(Lepanto Institute) — The Lepanto Institute recently spoke with several Catholic educators from around the country who expressed concern that their diocesan schools were using evaluation tools provided by an organization that promotes LGBT ideologies. In the first place, they were unhappy that diocesan funds were being used to support an organization that was acting so clearly in opposition to Catholic moral teaching. But more directly, they were worried about what was included in the evaluations and how curricula could change based upon the recommendations of the evaluation company.
The evaluation company is called NWEA, formerly the Northwest Evaluation Association, and it describes itself as:
[A] research-based, not-for-profit organization that supports students and educators worldwide by creating assessment solutions that precisely measure growth and proficiency – and provide insights to help tailor instruction.
According to a fact sheet found on NWEA’s website titled, “How Catholic Schools Partner with NWEA for Student Success,” NWEA is a partner with over 1,900 Catholic Schools in 84 dioceses, reaching 400,000 Catholic students. Furthermore, the fact sheet indicates that NWEA is a corporate sponsor of the National Catholic Education Association (NCEA).
The Lepanto Institute has attempted to identify which 84 dioceses are partnered with NWEA for assessments, and so far has been able to confirm the following 45 dioceses and archdioceses as partners:
- Des Moines
- Fort Wayne South Bend
- Galveston Houston
- Grand Rapids
- Green Bay
- Little Rock
- Minneapolis St. Paul
- New York
- San Antonio
- Washington, DC
- Wheeling Charleston
The identities of the other 39 dioceses partnered with NWEA has proven more difficult to uncover, but this list serves as proof of concept. Clearly, NWEA is partnered with a great number of dioceses in the United States, which is deeply concerning in itself. If you would like to know if your diocese is partnering with NWEA and do not find it on this list, we encourage you to call your chancery and ask. If you receive confirmation, please let us know and we will update our list.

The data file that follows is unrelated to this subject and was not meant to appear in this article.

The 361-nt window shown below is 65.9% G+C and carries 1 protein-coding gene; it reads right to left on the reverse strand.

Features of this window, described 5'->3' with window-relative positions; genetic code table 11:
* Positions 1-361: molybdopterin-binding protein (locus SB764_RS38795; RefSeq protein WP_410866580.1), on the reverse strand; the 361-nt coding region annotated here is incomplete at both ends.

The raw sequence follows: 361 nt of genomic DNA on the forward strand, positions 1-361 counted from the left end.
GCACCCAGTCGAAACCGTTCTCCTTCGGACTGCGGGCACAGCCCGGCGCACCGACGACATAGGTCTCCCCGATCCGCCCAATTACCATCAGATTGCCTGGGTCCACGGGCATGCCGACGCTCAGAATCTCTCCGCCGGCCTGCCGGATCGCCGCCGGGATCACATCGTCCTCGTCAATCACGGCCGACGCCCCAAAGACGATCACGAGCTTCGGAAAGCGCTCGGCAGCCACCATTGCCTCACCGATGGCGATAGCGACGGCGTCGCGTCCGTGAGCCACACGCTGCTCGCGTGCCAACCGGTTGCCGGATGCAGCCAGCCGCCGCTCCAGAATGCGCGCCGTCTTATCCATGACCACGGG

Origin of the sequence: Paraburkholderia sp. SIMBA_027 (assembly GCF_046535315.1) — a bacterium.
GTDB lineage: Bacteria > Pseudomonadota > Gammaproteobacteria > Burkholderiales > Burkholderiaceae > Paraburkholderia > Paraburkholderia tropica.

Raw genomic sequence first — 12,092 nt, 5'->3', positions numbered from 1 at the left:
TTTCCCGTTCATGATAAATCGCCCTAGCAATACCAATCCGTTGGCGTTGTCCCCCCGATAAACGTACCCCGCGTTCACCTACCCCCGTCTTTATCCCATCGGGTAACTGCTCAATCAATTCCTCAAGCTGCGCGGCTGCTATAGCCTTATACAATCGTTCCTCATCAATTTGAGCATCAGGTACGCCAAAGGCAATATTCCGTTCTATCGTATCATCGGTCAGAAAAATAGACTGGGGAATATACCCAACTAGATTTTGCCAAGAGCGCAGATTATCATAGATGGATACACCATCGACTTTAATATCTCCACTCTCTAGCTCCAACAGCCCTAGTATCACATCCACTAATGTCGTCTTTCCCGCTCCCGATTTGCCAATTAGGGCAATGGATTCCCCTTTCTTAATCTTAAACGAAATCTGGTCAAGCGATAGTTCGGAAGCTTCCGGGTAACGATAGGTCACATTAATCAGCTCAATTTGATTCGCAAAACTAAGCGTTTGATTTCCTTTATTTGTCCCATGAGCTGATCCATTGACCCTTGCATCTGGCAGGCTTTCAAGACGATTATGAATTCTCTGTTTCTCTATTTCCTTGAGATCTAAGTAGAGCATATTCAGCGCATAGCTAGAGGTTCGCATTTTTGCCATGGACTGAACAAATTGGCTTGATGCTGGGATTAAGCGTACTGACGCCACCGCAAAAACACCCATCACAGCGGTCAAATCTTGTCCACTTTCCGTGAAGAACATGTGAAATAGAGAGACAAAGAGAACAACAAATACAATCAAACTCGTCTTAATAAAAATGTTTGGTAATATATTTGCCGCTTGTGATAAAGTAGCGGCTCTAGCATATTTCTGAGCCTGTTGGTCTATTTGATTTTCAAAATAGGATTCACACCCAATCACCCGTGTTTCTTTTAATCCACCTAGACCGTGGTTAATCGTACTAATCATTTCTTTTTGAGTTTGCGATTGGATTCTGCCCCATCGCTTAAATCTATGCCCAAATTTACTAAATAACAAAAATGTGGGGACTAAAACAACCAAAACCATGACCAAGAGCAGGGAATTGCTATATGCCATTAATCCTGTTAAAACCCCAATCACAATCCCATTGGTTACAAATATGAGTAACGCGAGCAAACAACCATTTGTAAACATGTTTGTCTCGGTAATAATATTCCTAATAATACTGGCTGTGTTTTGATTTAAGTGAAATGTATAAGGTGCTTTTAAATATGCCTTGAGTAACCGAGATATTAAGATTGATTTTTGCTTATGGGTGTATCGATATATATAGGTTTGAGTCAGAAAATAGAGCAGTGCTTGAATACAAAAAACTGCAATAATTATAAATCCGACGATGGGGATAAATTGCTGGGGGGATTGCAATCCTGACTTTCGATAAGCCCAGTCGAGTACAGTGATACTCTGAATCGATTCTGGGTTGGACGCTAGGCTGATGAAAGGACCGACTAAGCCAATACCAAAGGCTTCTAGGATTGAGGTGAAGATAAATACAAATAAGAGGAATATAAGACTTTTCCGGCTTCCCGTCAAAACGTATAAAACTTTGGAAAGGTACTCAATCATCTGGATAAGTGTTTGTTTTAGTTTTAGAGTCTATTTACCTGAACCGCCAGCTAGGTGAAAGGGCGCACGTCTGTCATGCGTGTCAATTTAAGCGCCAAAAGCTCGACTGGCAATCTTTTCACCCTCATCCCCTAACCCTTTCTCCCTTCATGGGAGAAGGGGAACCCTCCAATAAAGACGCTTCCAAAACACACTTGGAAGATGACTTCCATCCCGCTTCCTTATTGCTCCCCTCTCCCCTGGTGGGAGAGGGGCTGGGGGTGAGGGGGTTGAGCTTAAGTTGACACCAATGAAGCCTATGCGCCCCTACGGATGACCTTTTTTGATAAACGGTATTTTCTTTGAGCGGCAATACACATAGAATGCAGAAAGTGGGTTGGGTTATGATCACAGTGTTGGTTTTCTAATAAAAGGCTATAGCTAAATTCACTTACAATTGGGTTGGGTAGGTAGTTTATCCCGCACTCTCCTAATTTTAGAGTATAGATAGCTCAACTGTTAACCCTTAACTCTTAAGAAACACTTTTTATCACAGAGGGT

On its “Policy and Advocacy” page, NWEA says, “We fight for bold, courageous policy changes that will move the needle for students and educators.” It’s unclear from the statement what sorts of “policy changes” NWEA is working toward, but an examination of their grants, articles, and partnerships indicates that NWEA is fostering the promotion of homosexual and transgender ideologies. So, if these are any indication, it is reasonable to conclude that (at least in part) the “policy changes” sought by NWEA include sexual perversions.
On July 9, 2021, NWEA published a “product update” under the title, “Inclusion of Diverse Student Populations: A New Gender Option Available.” The opening line to the article explains it all:
As part of NWEA’s commitment to DEIA (), we are now enabling our partners to use a new gender value (X) for those students who do not identify as male (M) or female (F).
In an FAQ on the same page, wherein NWEA provides the question, “Why did NWEA decide to use the letter ‘X’?” NWEA explained that the decision was reached through a partnership with the pro-sodomy organization GLSEN:
A: NWEA worked with GLSEN, an organization with over 30 years of expertise in creating affirming learning environments for LGBTQ youth, to make this decision. Their experience showed them that the term ‘non-binary’ was limiting and not inclusive. GLSEN advised that ‘X’ was at the top of the list for future considerations at the federal level. After exploring various options with GLSEN and listening to their research-driven guidance, we decided to move forward with their recommendation to use a singular X as the new/inclusive gender designator. [Emphasis added]
In addition to working with GLSEN on the development of LGBT-affirming identities, NWEA awards grants for programs developed to “support students who face barriers to academic achievement.” NWEA’s grant program, called “Educators for Equity,” specifically denies grants to any organization that “discriminate on the basis of… gender identity or expression (or) sexual orientation.”
By definition, this means that students and faculty/staff of the grant recipient have to be free to openly profess their sexual preferences, express those preferences, and even be allowed to dress in clothing that is not reflective of their biological sex. One way to “fight for bold, courageous policy changes” is through financial enticements with ideological strings attached. This is especially concerning since NWEA is a “corporate sponsor” of the National Catholic Education Association.
In addition to partnering with GLSEN and awarding ideologically-shackled grants, NWEA has published several articles in favor of homosexual and transgender ideologies.
In October of 2020, NWEA published an article titled, “How to be an anti-racist teacher: Reduce bias in your curriculum.” In the article, the author explores the transformation of attitudes by transforming the curriculum, and illustrates this by giving an example from personal experience. The author then proceeds to explain how she has included queer and transgender authors in her curriculum: